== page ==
Verizon's Christy Pambianchi is working from home with 134,999 colleagues due to theand seeing a few innovation opportunities amid the disruption.
Pambianchi, chief human resources officer at Verizon, walked us through the company's move to remote work and shared some best practices. Here are some of the takeaways from my chat with Pambianchi.
It's hard to plan for a pandemic and moving 135,000 people remote so you have to just leap. Verizon moved telesales, customer care, solutions specialists and staff functions remote. IT also went remote as did a lot of retail associates. "We just took a position that said, 'we want everything to move to a work-at-home environment that can,' and so that was the starting point," said Pambianchi.
Remote work means remote training. In the last week, Verizon put 25,000 workers through virtual training on how to perform their roles.
Be patient and flexible. There will be distractions, there will be barking dogs and there will be kids on your video calls. Move on.
Gear has to get to the front lines. Pambianchi said Verizon allowed front line folks to "home garage" instead of coming to a central office to batch tickets, tools, and equipment for the day. Verizon also had to get laptops and cameras to folks to enable online work and support from home.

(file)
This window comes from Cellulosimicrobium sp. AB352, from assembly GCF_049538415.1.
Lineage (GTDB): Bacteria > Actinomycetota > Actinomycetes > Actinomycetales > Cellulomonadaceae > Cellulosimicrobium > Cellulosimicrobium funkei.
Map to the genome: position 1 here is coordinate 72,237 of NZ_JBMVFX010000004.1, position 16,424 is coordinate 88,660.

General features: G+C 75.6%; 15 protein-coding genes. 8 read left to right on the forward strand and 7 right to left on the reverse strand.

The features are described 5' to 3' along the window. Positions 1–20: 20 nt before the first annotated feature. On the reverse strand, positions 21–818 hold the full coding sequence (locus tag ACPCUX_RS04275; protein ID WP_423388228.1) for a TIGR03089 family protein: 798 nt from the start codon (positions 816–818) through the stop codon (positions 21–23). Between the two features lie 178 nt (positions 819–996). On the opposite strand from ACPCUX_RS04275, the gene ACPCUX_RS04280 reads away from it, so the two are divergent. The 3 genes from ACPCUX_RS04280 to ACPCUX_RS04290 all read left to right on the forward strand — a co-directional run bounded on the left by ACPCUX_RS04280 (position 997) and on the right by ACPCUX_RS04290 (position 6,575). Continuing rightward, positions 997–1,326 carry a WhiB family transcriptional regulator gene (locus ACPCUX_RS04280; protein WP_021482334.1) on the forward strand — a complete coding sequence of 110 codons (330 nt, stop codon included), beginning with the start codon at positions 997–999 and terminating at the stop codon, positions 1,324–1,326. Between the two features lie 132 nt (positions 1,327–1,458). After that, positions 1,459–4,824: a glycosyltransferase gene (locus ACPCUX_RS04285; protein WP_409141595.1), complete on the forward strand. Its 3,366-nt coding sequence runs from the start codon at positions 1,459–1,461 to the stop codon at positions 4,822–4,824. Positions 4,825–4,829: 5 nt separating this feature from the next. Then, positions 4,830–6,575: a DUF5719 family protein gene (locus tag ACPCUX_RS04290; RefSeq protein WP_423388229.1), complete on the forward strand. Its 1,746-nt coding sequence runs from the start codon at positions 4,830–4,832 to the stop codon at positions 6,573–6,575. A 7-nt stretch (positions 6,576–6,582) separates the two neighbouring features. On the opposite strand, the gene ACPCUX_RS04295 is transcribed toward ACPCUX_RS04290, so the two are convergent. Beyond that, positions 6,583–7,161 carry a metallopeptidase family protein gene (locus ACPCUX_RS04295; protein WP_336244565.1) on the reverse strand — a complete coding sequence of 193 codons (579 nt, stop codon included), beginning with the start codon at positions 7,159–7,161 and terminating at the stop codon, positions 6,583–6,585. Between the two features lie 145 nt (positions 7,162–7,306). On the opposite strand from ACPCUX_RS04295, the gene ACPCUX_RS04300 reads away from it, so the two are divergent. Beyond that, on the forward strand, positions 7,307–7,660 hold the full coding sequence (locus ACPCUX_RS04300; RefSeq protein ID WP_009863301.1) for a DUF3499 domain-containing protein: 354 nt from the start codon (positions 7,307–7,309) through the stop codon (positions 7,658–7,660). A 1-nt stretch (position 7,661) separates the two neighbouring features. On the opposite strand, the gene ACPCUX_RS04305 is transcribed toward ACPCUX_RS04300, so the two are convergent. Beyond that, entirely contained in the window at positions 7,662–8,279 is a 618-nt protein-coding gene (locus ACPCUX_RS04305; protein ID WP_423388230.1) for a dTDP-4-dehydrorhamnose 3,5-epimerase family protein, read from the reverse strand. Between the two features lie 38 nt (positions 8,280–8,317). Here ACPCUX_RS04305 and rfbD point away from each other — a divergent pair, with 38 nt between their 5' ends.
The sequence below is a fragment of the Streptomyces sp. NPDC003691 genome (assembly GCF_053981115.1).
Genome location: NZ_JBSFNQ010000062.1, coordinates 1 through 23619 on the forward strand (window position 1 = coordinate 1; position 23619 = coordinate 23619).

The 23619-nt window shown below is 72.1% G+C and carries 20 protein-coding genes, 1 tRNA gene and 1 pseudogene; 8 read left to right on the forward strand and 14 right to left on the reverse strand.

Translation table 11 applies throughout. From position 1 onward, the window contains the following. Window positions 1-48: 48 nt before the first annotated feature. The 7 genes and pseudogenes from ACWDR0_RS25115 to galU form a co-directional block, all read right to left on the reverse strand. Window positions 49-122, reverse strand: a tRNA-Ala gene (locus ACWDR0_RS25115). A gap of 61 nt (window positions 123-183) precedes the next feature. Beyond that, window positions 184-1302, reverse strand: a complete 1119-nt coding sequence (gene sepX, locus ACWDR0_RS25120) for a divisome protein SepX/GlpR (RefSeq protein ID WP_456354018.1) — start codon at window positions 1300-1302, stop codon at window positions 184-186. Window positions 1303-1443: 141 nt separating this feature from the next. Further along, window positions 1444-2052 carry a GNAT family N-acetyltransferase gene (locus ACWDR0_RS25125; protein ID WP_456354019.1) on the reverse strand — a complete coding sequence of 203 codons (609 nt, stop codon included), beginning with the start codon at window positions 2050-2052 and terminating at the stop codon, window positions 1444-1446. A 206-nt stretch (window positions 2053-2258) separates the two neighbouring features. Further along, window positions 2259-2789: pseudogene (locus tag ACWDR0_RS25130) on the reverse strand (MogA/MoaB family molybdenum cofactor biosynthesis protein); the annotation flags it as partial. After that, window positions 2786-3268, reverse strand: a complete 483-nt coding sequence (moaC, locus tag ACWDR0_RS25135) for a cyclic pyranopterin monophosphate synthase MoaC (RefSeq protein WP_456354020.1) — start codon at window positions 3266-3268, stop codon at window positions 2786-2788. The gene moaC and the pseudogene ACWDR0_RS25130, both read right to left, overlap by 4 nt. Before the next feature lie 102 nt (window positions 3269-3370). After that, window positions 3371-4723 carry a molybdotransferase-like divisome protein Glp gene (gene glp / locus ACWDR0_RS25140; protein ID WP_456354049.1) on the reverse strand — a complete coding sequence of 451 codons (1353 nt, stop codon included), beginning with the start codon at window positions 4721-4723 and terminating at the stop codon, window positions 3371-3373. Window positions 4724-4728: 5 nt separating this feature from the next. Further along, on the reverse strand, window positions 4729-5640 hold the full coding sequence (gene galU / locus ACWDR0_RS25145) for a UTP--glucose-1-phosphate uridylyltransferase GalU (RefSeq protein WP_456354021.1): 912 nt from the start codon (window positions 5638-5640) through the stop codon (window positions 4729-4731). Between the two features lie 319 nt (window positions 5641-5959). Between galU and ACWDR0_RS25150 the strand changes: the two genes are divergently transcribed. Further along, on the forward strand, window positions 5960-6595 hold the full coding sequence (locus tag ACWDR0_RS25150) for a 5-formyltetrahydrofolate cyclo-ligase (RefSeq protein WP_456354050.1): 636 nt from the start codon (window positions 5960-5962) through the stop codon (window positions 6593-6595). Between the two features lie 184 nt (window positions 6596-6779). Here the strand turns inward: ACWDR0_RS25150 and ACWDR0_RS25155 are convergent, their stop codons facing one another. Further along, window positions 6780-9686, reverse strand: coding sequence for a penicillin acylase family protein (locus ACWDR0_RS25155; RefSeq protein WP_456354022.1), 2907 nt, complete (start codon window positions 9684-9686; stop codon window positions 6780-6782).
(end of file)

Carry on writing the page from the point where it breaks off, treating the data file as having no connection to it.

Hold office hours and take questions. Pambianchi has an "Ask Christy" inbox and executives film a video for employees on key topics.
This move to remote work can speed up digital transformation. "I'm kind of excited about looking at this as an innovation opportunity, versus just a disruption," said Pambianchi. "We're learning a lot of new things."
Video is "not as bad of a substitute" for face-to-face meetings. That said, Pambianchi expects a premium to be placed on in-person connections once the pandemic is over.
Orthodox rules will be rethought. These orthodoxies are all over the place within corporations, but the move to remote work will likely enable a more decentralized Verizon and create more of an internal skills market for expertise, she said.
Be patient. "People are scared right now," said Pambianchi. "We're just encouraging our coworkers to be patient with each other because stress and anxiety come out in different ways. And as everybody's flipping to this new normal, while also facing what may be some personal risks, we're trying to make sure we just all exercise patience with each other."